My final time was 5:57:56 by chip, 5:58:35 by gun, 5:59:39 by my Garmin, which also said I spent 7:48 total time stopped at aid stations, taking pictures, and during my one pee break. My Garmin recorded the distance as 28.4 miles, though the mapped distance adds up to just under 30 - I think the real distance might be somewhere between the two. I came in 20th out of 30 finishers (and ahead of two 25K finishers) and 6th out of 10 women, though only 7-8 minutes behind the two in front of me. Not exactly competitive, but I knew that going in.

Amazingly I had no chafing (I'd put a bit of moleskin under my bra band, worked like a charm!) and no blisters other than one small blood blister on top of a toe, where a rock or grain of sand had gotten into my shoe and rubbed the skin. (Also a bruise where my phone must have bounced against my bicep as I swung my arms, wtf?) I do feel my shoes (Pearl Izumi N1) were not cushy enough for that many slickrock miles, because slickrock is HARD. My legs were, predictably, sore, but I was walking comfortably the next day except when I had to step up with my left leg; today I took a long walk and really, I feel pretty good.

So, what's next? My husband admitted that he secretly hoped I would hate ultrarunning; he's not a fan of the amount of time I spend running, which certainly can add up. (He'd rather I got more into mountain biking, which we can do together - his knees are too worn out for running.) I am a better road runner than a trail runner, and I would like to keep chipping away at my half and full marathon PRs for as long as I can. But - I really enjoyed this run. I kind of want to train hard and run it next year as a goal race, and see if I could come in under 5:30. I am also contemplating the other area ultras, of which there are quite a few, 50K and 50 milers; I have promised Britt I don't aspire to a 100-miler. (Which, I really don't, because sleep deprivation.)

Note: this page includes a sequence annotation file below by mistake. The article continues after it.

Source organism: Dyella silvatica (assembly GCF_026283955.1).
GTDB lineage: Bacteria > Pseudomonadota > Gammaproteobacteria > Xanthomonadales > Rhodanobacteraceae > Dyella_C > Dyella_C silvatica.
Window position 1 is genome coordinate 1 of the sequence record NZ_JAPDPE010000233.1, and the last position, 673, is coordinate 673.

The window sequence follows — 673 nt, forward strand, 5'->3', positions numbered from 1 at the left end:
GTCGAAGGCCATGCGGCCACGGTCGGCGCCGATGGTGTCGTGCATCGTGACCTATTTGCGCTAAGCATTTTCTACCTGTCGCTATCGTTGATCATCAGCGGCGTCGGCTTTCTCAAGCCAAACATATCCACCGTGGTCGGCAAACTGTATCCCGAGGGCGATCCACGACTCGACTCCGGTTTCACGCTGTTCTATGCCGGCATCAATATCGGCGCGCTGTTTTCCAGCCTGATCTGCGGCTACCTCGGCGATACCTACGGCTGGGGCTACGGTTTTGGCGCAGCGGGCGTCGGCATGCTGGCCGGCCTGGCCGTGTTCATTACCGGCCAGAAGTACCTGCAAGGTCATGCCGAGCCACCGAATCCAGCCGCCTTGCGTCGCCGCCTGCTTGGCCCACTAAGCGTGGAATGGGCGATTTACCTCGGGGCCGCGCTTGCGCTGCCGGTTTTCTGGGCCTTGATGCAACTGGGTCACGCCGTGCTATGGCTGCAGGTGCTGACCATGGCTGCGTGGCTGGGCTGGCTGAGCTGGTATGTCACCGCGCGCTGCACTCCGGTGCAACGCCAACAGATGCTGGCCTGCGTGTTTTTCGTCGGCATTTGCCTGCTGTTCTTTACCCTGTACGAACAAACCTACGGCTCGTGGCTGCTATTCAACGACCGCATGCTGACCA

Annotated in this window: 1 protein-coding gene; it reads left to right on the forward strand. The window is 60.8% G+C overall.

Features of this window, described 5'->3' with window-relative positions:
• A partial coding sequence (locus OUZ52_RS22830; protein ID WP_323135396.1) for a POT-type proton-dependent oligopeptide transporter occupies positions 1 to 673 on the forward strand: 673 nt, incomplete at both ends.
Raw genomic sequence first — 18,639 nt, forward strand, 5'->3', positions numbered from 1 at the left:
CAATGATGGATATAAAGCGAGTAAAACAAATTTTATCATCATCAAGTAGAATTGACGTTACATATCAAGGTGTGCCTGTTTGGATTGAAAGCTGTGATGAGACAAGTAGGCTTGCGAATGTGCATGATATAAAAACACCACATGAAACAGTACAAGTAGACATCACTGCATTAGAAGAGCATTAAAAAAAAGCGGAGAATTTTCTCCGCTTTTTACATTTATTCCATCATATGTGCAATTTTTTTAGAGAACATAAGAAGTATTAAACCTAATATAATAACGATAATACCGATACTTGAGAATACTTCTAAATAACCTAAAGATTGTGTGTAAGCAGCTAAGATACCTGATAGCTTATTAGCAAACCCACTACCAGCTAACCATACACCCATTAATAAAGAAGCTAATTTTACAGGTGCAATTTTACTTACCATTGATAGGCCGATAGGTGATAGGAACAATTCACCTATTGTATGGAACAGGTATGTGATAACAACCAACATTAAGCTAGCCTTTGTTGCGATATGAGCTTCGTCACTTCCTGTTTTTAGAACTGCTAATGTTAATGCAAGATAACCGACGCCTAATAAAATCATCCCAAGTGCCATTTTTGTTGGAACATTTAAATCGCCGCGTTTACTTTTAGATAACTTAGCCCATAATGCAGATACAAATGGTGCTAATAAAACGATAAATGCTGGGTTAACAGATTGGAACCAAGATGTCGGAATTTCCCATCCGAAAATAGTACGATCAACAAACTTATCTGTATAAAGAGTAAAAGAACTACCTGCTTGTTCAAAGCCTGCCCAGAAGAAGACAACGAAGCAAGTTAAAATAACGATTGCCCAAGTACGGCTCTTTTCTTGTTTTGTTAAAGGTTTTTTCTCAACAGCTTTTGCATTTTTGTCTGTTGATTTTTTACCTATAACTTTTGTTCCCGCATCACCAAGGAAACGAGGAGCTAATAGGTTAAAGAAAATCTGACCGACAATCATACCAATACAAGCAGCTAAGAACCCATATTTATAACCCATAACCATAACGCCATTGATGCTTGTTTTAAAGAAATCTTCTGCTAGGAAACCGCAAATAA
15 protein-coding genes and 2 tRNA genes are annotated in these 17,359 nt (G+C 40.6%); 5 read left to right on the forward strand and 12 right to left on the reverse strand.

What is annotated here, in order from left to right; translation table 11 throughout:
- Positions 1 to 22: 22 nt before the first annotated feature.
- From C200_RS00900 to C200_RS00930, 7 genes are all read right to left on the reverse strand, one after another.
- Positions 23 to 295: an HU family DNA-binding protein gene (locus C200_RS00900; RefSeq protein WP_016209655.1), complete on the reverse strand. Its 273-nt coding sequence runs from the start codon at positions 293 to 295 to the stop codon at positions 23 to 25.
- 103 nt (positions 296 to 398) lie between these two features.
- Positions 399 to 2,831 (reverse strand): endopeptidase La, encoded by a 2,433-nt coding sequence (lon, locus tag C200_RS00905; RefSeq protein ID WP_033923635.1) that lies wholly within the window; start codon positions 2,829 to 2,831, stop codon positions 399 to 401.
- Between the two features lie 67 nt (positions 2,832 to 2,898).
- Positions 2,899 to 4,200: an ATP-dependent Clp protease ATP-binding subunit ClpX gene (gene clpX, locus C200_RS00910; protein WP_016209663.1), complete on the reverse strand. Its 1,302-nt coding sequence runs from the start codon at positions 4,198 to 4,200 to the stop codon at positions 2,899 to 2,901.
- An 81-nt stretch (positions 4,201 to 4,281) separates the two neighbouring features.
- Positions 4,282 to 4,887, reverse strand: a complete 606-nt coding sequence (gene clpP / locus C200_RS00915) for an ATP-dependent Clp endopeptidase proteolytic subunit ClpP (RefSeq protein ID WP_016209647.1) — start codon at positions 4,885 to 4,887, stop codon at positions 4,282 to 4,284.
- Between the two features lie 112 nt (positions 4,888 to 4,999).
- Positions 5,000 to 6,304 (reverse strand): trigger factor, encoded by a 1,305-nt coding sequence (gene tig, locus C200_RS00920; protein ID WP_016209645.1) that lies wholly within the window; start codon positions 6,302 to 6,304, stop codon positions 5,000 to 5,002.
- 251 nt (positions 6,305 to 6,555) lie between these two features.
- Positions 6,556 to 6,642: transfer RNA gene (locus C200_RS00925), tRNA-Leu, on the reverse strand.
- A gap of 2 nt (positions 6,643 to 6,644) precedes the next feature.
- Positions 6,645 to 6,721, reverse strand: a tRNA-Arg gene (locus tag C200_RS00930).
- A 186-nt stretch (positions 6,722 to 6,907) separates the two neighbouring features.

But, as Ned Stark said, Winter Is Coming. I might run our local 5-mile Turkey Trot on Thanksgiving, but other than that, I'm looking forward to ski season - I just bought new skis! Except...the Boston Marathon Is Coming, too, in mid-April. I guess I'd better start training...

(PS: No horses were harmed in the writing of this report.)
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ilanarama: me, The Other Half, Moab UT 2009 (Default)

August 2017

131415 16171819
20212223 242526

My running PRs:

5K: 21:03 (downhill) 21:43 (loop)
10K: 43:06 (downhill)
10M: 1:12:59
13.1M: 1:35:55
26.2M: 3:23:31

You can reach me by email at heyheyilana @